My final post on the entries for Eurovision comes with a brief reaction to the results of semi final 1 last night. Which were entirely awful as far as my taste is concerned, five of my favourite six entries on the night, Iceland, Latvia, Finland (which grew on me with a magical performance), Montenegro and Albania were left out in the cold with only Moldova among my absolute favourites going through. In the meantime, songs I disliked like Australia and Sweden had no trouble. Portugal also, although that also grew on me to not totally resent it. Yet I believe, looking back over my posts, that I called most of these through being a bit non-committal with most of them and outlining reasons why they would fail. Indeed the only one I was sure was going through was Finland and I didn’t even like it all that much at the time I wrote it, the performance completely won me over so I don’t know what Europe was thinking.
But all of that aside, we need to make sure semi 2 goes a bit better than that, so in a move that will do absolutely nothing to change it, as I can’t even vote in this one, I’m going to present my opinion on the final entry of semi 2 I haven’t yet covered…. and the host entry.
Belarus – NAVIBAND – Story Of My Life
Otherwise known as HISTORIA (so it’s an Attack On Titan song), Story Of My Life is easily the sweetest song that Eurovision has seen for quite a few years. And certainly Belarus’ best entry ever, I feel comfortable saying that because what with alleged corruption in the national finals and very little in the way of songs either good enough to qualify, holding one of the less good records in the semi era with only four qualifiers ever, or good enough to make me notice them, they’ve often been somewhere towards the bottom of my rankings. Except Butterflies, that song was also very sweet. But Story Of My Life is far more rousing and therefore is better.
It is also the first entry sung in Belarusian. Ever. As the contest was moving away from English and given that Belarus were one of the countries who NEVER sent anything in their national language prior to this, I had almost given up hope. But thankfully, Naviband seem to have realised that the message comes across just as well sung in a language that only their countryfolk will understand, because the song’s happiness transcends all meaning. This has transformed it into an essential for me, uplifting folk-pop that talks about history and a ‘grand saga’ always being themes I love in music. It’s definitely one of the highlights of the contest this year. I also applaud the decision to change the title to ‘Story Of My Life’, making the general meaning available but without revealing the lyrics to a wider Europe.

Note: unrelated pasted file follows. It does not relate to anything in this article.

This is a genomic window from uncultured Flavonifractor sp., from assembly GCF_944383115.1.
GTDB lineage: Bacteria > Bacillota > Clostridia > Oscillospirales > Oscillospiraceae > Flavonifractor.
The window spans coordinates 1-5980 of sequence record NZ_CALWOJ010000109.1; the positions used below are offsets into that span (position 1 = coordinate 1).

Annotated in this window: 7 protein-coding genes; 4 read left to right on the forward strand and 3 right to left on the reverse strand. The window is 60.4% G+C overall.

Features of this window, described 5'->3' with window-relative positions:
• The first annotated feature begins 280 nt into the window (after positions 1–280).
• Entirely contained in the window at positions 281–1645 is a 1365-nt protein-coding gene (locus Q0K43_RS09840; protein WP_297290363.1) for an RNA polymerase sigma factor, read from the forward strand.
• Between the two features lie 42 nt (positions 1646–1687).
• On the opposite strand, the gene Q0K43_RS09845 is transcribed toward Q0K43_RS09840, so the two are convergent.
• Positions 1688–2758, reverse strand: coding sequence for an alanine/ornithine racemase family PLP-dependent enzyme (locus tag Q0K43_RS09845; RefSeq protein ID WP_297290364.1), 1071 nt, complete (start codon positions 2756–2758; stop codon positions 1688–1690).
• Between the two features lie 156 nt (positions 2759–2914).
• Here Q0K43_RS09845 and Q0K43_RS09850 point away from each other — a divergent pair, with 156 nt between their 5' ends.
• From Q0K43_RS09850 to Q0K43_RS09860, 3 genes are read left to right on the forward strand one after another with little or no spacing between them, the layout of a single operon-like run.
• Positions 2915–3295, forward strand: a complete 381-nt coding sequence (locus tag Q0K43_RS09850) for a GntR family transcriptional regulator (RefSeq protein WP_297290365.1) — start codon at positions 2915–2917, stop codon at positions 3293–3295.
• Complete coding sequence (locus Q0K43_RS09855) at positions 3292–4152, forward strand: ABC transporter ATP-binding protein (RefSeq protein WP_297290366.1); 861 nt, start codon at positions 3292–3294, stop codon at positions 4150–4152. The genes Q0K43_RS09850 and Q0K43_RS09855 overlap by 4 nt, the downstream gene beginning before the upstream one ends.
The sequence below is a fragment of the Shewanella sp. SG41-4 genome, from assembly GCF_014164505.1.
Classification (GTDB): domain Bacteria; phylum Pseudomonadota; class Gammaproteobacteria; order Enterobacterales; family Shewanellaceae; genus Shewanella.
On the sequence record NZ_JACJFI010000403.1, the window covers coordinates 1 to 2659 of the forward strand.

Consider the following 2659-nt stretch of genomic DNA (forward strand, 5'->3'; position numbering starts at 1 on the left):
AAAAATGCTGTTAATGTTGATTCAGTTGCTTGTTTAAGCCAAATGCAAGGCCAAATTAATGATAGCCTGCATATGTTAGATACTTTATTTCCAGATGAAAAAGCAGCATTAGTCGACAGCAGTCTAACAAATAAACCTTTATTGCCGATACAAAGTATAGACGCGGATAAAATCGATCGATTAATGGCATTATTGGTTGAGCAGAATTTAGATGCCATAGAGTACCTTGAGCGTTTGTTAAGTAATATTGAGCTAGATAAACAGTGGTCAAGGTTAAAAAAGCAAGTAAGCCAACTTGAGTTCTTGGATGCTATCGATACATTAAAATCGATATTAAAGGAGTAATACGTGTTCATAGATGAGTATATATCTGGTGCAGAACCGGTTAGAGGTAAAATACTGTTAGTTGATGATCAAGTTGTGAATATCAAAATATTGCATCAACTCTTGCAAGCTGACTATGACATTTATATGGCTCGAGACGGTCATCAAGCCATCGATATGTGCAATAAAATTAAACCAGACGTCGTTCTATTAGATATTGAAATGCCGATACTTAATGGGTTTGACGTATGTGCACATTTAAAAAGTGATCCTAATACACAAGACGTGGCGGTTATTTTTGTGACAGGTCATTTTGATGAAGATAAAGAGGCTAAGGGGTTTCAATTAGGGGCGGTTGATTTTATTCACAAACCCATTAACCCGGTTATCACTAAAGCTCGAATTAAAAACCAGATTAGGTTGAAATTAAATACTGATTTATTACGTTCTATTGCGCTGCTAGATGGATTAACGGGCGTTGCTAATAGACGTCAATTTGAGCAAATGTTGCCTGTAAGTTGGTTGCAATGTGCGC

It is always worth questioning Belarus’ ability to qualify and after the shock of many of my semi 1 favourites going out last night I am on edge about Naviband, but I have had it on to qualify for a while and I won’t be skittish just yet. It feels blase and pointless to say that ‘if that Cheesecake crap could qualify this will’ because I know people look for different things in voting but this will surely get a lot of love from both televote and jury unless they’ve all lost a sense of joy. Which is possible. A theory I have heard rumbling is that with the absence of Russia, all the normally limitless pro-Russia votes will start winging their way to Belarus as the closest to Russia left, in a similar way that Turkey’s non-qualification in 2011 might have helped Azerbaijan over the line (and then with the absence of Turkey, Turk diaspora stopped watching, explaining why they haven’t come close for a few years). Maybe that will help it, maybe it won’t, but it’s on towards the end of the semi and I will be praying that that will be enough to help it tomorrow night.
Ukraine – O.Torvald – Time
Finally, we come to the host nation, last year’s winners and one of the consistently highest quality and best performing nations in Eurovision, with many top 3s to their name in just merely over a decade in which they have been competing. For me, songs like Gravity and Dancing Lasha Tumbai have been really brilliant songs in studio and had wonderful performances on stage and are at the very centre of what makes Eurovision so great for me. And their winners have been even better, their second entry, the fantastically brash Wild Dances, was the best winner of the 21st century at the point it won, while Jamala still gives me chills and performing it in the semi last night was an excellent reminder of how great a moment that one winning was.
I am therefore very pleased that their host entry is also something really fun and to my tastes, though it might not be to that many of the traditional crowd of Eurovsion fans. As a host entry it reminds me of Turkey’s For Real from 2004, a big rock tune that gets rather popular through both being good and the awareness of where the contest is being held. So I think Time can do quite well if it’s performed well (obviously), but this is twelve years on from 2005 and rock has not been doing so well as a general music genre lately, so I don’t quite expect another top 5 for Ukraine. Rather, the guitar solos and epic feeling that O. Torvald’s talented contingent should net it a top half finish but nowhere near contention. And I’d be happy with that, I’d like it to not disgrace itself so that more rock can make its way into the contest, it’s far too rare these days and that it came this year in the form of an autoqualified entry was a glorious stroke of luck for me and and the two other rock fans of the contest. Outside of it being a rock song it is catchy and well constructed, all singing about time, with a gimmick of a clock counting down, it conveys the urgency that Ukraine must be feeling about this contest, and for that at least it’s earned a place in my Eurovision lyrical coincidence history.